North Richland Hills, TX — When Kelli Elliott agreed to be a substitute player for a friend’s co-ed softball team on September 13, she had no idea she would also help save the life of the team’s pitcher, Eric Lopez. On Friday, December 6, at 2 pm, Elliott will be honored at a Lifesaver Award ceremony at Medical City North Hills, along with the Hurst Fire Department EMS crew and others who helped save Lopez’s life.
As the softball game finished at the Hurst Athletic Complex, players were saying goodbye when then 43-year-old Lopez collapsed with a heart attack.
“I was walking to the dugout and saw Eric’s wife running onto the field in a panic,” recalled Elliott, a medical assistant and phlebotomist who works at an urgent care center. “People were standing around Eric, screaming that he wasn’t breathing.”
Elliott ran over and began CPR while an umpire ran to get the athletic complex’s automated external defibrillator, or AED. Elliott performed mouth-to-mouth resuscitation, monitored Lopez’s pulse and instructed teammate Nicholas Hoover how to perform chest compressions. They used the AED to shock Lopez’s heart twice, stabilizing him until Hurst EMS arrived and took over. In transit to Medical City North Hills, EMS coordinated Lopez’s care with the hospital’s cardiac care team, which rushed him to the cardiac catheterization lab for emergent treatment. Lopez says he ended up having quadruple coronary artery bypass grafting to correct a genetic heart problem and is feeling better.
“I appreciate what everyone did to save me – without them I wouldn’t have made it to my recent 44th birthday,” Lopez said. “They knew exactly what to do and they didn’t hesitate. Plus, the softball complex had the AED equipment available.”
The Lifesaver Ceremony on December 6 will also honor North Richland Hills EMS crews who helped save the life of 81-year-old Betty Turnage, mother of longtime North Richland Hills City Council member Scott Turnage Jr., on May 4.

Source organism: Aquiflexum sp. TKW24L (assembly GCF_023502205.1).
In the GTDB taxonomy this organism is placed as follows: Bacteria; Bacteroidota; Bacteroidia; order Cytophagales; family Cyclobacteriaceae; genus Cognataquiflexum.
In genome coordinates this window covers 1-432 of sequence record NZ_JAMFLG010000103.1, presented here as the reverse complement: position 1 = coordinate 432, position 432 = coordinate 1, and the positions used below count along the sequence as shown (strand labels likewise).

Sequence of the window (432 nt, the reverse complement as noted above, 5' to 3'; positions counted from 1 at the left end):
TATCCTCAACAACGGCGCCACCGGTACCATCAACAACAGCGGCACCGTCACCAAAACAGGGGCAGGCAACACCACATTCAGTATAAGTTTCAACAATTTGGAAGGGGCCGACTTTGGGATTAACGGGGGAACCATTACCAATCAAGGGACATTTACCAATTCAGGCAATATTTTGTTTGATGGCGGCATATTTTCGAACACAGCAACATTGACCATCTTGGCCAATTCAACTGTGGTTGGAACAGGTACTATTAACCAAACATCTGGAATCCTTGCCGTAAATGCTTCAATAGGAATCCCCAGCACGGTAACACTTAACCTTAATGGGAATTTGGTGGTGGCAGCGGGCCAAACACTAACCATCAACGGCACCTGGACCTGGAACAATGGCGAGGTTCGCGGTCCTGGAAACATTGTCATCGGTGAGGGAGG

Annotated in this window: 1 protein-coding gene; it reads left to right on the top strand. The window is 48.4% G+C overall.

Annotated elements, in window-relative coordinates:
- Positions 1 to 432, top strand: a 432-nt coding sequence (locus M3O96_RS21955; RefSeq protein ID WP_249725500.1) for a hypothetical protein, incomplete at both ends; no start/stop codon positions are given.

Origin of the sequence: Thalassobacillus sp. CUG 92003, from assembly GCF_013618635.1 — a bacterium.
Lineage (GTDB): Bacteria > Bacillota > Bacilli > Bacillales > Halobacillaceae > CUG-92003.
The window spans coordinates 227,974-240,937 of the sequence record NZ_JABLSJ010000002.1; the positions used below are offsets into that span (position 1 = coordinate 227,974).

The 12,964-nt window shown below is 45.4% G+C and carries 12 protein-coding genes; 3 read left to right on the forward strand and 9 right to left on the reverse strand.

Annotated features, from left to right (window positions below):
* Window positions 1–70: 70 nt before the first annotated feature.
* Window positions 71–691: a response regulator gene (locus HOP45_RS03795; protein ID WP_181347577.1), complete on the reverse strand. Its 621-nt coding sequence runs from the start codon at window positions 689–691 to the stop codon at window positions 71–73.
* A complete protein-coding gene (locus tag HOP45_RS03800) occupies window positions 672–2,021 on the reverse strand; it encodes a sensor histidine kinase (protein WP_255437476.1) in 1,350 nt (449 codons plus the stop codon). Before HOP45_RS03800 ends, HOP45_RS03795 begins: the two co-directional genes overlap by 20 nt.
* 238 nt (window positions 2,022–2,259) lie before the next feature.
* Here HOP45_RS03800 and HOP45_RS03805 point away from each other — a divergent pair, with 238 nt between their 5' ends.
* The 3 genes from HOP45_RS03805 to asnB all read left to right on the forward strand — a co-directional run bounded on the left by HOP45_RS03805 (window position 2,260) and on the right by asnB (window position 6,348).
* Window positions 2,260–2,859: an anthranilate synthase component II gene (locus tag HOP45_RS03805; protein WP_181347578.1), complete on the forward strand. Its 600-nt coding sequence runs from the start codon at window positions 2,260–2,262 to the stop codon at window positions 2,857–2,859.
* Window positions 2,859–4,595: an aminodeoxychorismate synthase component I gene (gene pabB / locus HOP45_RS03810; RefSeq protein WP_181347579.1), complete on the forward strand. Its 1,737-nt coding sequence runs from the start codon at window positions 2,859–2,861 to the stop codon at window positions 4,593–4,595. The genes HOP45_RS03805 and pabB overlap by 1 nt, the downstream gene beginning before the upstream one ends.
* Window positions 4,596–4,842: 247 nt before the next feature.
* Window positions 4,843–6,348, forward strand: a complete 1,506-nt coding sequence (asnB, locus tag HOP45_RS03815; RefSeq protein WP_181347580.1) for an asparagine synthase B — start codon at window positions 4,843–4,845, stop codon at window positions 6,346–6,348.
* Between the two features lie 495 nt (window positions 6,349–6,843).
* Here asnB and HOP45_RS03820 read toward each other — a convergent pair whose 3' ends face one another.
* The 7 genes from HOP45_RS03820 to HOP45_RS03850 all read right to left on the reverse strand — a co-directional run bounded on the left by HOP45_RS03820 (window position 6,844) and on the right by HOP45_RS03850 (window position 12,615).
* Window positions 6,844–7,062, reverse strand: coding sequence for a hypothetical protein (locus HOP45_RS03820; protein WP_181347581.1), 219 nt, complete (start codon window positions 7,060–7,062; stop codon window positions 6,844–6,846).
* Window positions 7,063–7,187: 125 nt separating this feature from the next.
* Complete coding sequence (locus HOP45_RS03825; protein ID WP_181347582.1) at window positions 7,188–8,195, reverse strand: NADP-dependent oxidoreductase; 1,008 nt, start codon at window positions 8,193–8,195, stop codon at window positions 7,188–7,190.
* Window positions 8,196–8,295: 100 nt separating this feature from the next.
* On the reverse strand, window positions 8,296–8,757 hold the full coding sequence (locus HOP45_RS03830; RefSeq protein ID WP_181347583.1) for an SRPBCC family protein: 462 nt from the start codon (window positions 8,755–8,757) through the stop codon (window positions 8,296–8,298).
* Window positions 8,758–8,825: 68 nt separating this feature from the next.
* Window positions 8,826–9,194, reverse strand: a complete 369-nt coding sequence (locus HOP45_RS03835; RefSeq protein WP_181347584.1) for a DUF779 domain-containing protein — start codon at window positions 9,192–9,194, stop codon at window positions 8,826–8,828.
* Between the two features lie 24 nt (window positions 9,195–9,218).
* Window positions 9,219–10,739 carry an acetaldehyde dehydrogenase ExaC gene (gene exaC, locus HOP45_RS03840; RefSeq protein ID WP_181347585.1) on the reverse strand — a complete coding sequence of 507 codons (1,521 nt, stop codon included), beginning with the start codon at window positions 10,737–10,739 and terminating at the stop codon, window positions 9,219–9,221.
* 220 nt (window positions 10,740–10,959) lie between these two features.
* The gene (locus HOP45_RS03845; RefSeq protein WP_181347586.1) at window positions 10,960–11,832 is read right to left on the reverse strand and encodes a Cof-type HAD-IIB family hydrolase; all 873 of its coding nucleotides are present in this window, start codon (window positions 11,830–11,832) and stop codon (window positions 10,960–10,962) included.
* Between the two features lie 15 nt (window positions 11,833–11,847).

When family members realized Mrs. Turnage was having a stroke, they called 9-1-1, and NRH EMS arrived within minutes. Paramedics suggested taking her to nearby Medical City North Hills, certified as a Primary Stroke Center, instead of a larger hospital farther away. Time to treatment is extremely important in improving chances of stroke recovery. The North Richland Hills Fire Department (NRHFD) has a partnership with Medical City North Hills where paramedics can directly activate and coordinate care with the hospital’s emergency team prior to arrival at the ER, reducing time to treatment.
After stroke treatment with clot busting medication at Medical City North Hills, Mr. Turnage said his mother is now “doing so well, probably 95% recovered from where she was pre-stroke.”
“Everybody involved in her case was just top-notch,” Turnage continued. “She had such a great outcome, and we are really pleased to honor all of her caregivers. It especially means so much to me and my family to see this honor bestowed on the North Richland Hills Fire Department.”
Turnage added that he has a greater appreciation for the medical care available locally in his community. “Out here, people sometimes think if you have a serious medical emergency, you have to go to downtown Fort Worth,” Turnage explained. “I maybe had a little of that myself, but my attitude has changed.”